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On my class on c++ I have write a class and I have override the plus operator.

this is the prototype :

Var operator + (const Var& var);

Why the IDE tell me that this is correct :

Var a = 3;
a + 5;  //  Correct

But this not?

Var a  = 3;
5 + a;  //  error

what i need to do for can sum a integer with my object on this order?

share|improve this question -- basically, you need a free function operator+. – Jon Jun 21 '13 at 14:35

4 Answers 4

The reason is that operators as a member functions are not symmetric. Object of the class you define operator in should be always on the left side.

What you need is - you should put your operator function outside of the class.

Var operator+(const Var&, const Var&);

And if you need to access private fields declare it as a friend function.

share|improve this answer

what i need to do for can sum a integer with my object on this order?

It will need to be a non-member:

Var operator + (const Var& var1, const Var & var2);

This allows type conversions to be applied to either operand, not just the right-hand one.

If it needs access to the class's privates, then it will also need to be a friend.

share|improve this answer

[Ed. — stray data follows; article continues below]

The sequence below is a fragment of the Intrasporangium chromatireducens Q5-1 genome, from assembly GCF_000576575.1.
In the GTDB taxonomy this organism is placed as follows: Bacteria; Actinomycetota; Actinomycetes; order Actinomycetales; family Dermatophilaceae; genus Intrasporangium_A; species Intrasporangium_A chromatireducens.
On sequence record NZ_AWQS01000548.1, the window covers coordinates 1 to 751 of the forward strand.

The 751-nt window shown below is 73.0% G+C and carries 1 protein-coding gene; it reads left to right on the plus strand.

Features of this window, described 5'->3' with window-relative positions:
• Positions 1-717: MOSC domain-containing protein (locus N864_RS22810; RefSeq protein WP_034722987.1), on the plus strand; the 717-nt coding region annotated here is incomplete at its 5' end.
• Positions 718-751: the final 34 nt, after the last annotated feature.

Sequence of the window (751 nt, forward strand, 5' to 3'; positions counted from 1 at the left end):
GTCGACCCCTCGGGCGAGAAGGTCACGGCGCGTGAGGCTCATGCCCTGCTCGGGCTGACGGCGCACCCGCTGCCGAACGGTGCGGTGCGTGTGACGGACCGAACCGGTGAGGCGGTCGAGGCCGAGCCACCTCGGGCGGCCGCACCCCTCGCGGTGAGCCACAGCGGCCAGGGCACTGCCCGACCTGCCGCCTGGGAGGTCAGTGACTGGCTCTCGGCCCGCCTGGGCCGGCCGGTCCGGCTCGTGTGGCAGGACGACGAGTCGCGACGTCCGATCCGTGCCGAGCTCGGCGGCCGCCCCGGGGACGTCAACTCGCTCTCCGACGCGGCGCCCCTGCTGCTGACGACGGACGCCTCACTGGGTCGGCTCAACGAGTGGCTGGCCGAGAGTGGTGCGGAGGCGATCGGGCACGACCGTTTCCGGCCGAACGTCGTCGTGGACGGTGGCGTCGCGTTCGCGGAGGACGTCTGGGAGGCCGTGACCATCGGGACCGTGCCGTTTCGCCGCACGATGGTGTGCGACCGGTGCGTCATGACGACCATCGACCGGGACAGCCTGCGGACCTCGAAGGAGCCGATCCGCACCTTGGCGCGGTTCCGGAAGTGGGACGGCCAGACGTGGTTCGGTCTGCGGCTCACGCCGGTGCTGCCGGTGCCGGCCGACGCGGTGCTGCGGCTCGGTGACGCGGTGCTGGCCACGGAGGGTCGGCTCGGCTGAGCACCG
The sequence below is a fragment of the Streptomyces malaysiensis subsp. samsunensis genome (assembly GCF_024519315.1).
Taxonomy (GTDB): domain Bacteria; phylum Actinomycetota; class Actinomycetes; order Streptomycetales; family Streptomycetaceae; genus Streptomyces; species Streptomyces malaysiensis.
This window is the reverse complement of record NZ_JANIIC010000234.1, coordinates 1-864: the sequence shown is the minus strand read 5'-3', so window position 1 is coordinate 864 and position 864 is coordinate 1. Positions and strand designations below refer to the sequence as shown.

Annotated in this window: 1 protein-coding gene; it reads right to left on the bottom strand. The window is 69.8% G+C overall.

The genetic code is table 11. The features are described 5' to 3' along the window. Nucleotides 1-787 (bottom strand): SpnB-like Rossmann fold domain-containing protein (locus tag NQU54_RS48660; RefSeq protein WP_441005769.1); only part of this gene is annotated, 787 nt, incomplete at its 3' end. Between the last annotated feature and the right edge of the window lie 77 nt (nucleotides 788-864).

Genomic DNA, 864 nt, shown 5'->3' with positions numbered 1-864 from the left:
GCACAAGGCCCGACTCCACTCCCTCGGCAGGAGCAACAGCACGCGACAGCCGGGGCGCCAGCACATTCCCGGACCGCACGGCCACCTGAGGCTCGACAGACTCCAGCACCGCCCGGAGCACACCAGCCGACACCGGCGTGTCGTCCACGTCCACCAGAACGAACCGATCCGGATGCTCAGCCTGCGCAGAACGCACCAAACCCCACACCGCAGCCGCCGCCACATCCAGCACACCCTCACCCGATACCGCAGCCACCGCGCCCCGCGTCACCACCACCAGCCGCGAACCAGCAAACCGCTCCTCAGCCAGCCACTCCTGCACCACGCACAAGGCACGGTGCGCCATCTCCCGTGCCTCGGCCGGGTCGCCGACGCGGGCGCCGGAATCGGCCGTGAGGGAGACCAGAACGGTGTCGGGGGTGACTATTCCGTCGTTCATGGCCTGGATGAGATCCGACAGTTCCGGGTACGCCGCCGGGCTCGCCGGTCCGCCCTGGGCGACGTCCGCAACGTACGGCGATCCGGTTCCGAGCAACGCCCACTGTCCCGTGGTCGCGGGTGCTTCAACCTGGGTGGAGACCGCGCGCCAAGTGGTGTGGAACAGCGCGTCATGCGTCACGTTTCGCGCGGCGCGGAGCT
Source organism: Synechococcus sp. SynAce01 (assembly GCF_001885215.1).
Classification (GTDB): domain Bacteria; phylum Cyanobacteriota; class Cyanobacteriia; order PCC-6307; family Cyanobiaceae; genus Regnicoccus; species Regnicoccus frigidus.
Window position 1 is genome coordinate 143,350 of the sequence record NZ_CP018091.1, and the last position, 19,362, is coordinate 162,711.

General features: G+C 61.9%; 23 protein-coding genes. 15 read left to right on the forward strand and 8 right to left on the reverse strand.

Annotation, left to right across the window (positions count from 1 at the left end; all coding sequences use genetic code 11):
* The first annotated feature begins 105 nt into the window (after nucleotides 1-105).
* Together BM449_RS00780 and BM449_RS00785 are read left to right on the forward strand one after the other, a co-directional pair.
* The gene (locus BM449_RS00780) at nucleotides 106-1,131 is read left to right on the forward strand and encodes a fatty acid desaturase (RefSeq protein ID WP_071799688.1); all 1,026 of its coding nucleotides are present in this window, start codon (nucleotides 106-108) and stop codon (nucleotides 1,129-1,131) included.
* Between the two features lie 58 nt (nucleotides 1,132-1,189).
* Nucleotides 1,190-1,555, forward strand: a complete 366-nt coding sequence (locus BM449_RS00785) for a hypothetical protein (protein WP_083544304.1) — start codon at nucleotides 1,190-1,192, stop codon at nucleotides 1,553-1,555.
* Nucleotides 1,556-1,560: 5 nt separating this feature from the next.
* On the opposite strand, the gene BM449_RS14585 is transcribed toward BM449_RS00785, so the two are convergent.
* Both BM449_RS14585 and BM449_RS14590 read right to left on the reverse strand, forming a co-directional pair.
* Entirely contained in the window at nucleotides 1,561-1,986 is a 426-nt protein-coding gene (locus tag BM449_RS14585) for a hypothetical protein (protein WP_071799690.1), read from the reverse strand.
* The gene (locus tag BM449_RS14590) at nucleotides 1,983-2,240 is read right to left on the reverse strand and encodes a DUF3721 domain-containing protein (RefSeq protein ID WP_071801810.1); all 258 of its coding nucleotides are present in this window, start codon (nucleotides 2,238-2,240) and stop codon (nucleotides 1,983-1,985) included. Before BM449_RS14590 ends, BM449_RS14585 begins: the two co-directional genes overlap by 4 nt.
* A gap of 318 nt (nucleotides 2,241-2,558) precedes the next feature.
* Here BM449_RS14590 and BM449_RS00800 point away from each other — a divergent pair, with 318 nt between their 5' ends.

But then i need to delete this override: Var operator + (const Var& var); and replace it whit that : Var operator + (const Var& var1, const Var & var2); ? – pava91 Jun 21 '13 at 14:40
Where i need to declare that override? not in class declaration? – pava91 Jun 21 '13 at 14:42
@pava91: If it's a friend then it can be in the class definition; otherwise, in the surrounding namespace. – Mike Seymour Jun 21 '13 at 14:50
Only on class definition if it's fiend? i can't write the prototype into class and function on cpp file :S – pava91 Jun 21 '13 at 15:07
@pava91: Yes, you can do that if you prefer. A friend needs to be declared in the class; it's up to you whether to implement it there, or outside. – Mike Seymour Jun 21 '13 at 15:11

For the latter you'd need a free function

Var operator + (int, const Var& var);

The other form suggests your Var has implicit conversion, so

Var operator + (const Var& lhs, const Var& rhs);

might be even better.

remember that member functions never allow conversions on the lhs.

share|improve this answer

When you overload an operator as a member function, the operator is not symmetric. The reason is that the overloaded operated is invoked on the first argument. So if you have overloaded + operator as a member function and write a1+a2 it translates to a1.operator+(a2). This means that a1 has to be a member of the class.

If you want symmetric functionality, you should implement it outside the class and if it needs access to private data members of the class declare it as a friend.

Var operator+(const Var& first, const Var& second);

share|improve this answer

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